Gibson Dunn acted for AT&T with a team led by New York partner Eduardo Gallardo and London partner Nicholas Tomlinson. London partner Benjamin Fryer advised on tax and London partner James Cox advised on employment while New York partner Daniel Angel acted on IP aspects.

Elsewhere, private equity shop EQT has also been going gangbusters of late and has been particularly prolific in the renewable energy, digital infrastructure and payment systems sectors. Latham & Watkins won a mandate to advise EQT on a €2.7bn refinancing for its portfolio company GlobalConnect, a fibre-based data communication and data centre services provider to enterprises and consumers in northern Europe. The refinancing has raised funds for expansion and was backed by a group of 14 Scandinavian and international lenders.

The new debt refinances loans previously held by GlobalConnect, which operates a 24,000km fibre network in Norway and data centres in Denmark and IP-Only, which owns a 16,000km fibre network in Sweden. The two companies merged last year to form the GlobalConnect Group.  The Latham team was led by London finance partner Conrad Andersen.

Earlier in June, Clifford Chance benefited from EQT’s purple patch to advise it on a €881m takeover bid of listed Spanish solar PV developer Solarpack. The deal sees Solarpack’s shareholders Beraunberri, Burgest 2007 and Landa together sell their nearly 51% stake in what will be a public to private deal as EQT intends to delist the company. The CC team was led by M&A partners Javier Amantegui and Samir Azzouzi in Madrid. CC also recently advised energy company Vattenfall on the sale to German chemicals company BASF of a 49.5% stake in its 1.5GW Hollandse Kust Zuid offshore wind farm in the Dutch North Sea. The international CC team advising Vattenfall was led out of Amsterdam by partners Hein Tonnaer and Liesbeth Buiter.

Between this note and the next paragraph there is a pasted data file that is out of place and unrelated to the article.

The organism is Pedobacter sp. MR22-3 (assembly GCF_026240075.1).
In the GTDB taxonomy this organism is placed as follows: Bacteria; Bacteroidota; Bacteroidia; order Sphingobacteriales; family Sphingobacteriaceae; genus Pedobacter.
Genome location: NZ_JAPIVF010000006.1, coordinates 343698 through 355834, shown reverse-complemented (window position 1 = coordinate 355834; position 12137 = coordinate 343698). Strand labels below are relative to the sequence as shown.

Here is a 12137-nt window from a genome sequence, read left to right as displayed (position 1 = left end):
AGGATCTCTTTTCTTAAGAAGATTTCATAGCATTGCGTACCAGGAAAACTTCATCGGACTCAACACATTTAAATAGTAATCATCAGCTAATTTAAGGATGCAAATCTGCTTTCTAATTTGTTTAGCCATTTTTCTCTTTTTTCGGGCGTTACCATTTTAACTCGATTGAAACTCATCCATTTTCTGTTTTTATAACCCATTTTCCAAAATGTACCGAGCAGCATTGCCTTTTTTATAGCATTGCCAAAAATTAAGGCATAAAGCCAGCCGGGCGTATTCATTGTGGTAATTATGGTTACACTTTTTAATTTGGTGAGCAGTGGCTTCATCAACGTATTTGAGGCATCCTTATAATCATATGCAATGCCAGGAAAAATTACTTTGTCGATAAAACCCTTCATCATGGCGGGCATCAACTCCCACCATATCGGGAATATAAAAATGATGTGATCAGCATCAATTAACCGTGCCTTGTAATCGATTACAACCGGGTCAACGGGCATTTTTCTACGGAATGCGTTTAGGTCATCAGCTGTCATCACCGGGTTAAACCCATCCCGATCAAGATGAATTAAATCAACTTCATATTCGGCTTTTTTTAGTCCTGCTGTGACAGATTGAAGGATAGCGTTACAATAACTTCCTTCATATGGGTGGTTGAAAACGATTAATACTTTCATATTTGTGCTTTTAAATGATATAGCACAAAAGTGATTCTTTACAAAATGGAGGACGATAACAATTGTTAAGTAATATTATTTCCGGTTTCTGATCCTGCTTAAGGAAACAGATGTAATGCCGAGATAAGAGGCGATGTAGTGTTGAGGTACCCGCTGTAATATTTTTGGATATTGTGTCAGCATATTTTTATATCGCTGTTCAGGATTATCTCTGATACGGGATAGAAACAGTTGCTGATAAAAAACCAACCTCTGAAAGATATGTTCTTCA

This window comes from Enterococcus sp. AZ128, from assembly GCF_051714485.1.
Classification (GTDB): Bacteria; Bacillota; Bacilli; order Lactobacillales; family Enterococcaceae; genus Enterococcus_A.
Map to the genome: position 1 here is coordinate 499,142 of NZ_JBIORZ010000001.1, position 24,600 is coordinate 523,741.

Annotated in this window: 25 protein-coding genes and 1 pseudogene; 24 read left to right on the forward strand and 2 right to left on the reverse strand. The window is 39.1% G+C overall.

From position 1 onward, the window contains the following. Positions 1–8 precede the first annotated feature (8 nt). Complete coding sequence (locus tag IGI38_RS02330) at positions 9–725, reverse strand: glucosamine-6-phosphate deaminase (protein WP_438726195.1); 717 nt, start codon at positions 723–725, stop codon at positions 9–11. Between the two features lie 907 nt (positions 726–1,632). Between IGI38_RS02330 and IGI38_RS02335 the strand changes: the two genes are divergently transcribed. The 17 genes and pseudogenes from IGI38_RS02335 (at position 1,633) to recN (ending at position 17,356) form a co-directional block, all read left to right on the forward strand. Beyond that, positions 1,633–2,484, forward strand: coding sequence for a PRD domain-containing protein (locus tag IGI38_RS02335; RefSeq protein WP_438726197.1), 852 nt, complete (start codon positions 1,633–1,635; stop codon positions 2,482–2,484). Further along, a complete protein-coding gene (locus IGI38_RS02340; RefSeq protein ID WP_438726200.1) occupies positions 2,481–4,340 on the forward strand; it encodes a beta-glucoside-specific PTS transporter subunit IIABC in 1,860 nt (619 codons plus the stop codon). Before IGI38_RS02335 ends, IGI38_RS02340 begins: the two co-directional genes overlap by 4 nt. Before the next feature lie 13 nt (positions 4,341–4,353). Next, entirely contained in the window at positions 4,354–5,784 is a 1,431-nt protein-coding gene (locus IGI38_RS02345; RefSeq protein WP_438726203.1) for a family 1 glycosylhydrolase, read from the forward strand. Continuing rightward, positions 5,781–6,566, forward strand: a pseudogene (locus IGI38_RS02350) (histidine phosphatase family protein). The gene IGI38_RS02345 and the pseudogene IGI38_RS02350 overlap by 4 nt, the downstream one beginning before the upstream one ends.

Back with EQT, its investment via EQT Growth in Mollie, one of the largest payment service providers in Europe, paid off for teams from Freshfields Bruckhaus Deringer and De Brauw Blackstone Westbroek as EQT participated in an $800m Series C round with a valuation of $6.5bn. Headquartered in Amsterdam, Mollie enables online payments for companies across the Netherlands, Belgium, Germany, France and the UK. The company grown swiftly in recent years with revenues more than doubling in 2020.

The Freshfields team advising EQT was led by London private equity partner Vincent Bergin and the De Brauw team advising Mollie was led by partners Arne Grimme, Henk van Ravenhorst and Mark Rebergen.

Finally, Allen & Overy advised Brookfield Business Partners on its $5bn acquisition of leasing services company Modulaire Group from TDR Capital.

The A&O team was led by London M&A head, Dominic Morris, M&A partner Alex Tilley and private equity partner Peter Banks. A&O also advised on the financing, led by London leveraged finance partner Neil Sinha alongside leveraged finance partner Adam Zecharia and capital markets partner Kevin Muzilla.  Linklaters acted for Modulair.

Dealmakers have in recent years grown accustomed to forsaking a long summer break as deal volumes showed no sign of abating. Whether foreign travel permits or not, this year looks to be no exception.